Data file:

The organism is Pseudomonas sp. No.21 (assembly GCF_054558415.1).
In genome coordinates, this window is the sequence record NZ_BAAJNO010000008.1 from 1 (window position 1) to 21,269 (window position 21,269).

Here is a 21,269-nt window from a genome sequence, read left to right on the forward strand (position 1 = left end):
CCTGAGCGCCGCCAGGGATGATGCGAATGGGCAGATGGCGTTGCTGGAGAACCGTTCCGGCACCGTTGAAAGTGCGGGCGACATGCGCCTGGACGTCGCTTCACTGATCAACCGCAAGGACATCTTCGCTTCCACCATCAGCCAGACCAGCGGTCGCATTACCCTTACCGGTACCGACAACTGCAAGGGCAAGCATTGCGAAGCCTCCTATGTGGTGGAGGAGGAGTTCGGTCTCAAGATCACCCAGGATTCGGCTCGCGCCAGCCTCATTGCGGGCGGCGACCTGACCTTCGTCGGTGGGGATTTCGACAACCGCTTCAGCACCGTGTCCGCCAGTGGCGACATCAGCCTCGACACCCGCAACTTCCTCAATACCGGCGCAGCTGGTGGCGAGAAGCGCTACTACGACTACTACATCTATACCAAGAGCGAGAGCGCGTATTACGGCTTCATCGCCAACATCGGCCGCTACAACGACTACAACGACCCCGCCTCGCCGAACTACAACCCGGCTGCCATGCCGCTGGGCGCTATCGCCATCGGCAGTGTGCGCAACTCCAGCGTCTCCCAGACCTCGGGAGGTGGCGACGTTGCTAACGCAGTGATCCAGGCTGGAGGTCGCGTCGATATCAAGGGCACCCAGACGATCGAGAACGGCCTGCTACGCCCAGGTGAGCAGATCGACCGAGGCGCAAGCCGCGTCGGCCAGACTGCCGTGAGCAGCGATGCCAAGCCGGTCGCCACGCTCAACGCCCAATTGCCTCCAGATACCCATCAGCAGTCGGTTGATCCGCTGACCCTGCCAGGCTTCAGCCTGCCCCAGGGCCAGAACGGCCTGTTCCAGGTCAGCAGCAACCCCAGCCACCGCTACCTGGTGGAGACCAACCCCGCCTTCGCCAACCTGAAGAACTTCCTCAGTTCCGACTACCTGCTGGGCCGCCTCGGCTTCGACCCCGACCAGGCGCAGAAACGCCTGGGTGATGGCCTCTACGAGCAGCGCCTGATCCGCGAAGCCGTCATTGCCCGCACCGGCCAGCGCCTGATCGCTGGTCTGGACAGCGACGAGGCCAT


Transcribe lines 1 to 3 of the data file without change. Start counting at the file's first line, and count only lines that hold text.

The organism is Pseudomonas sp. No.21 (assembly GCF_054558415.1).
In genome coordinates, this window is the sequence record NZ_BAAJNO010000008.1 from 1 (window position 1) to 21,269 (window position 21,269).

Here is a 21,269-nt window from a genome sequence, read left to right on the forward strand (position 1 = left end):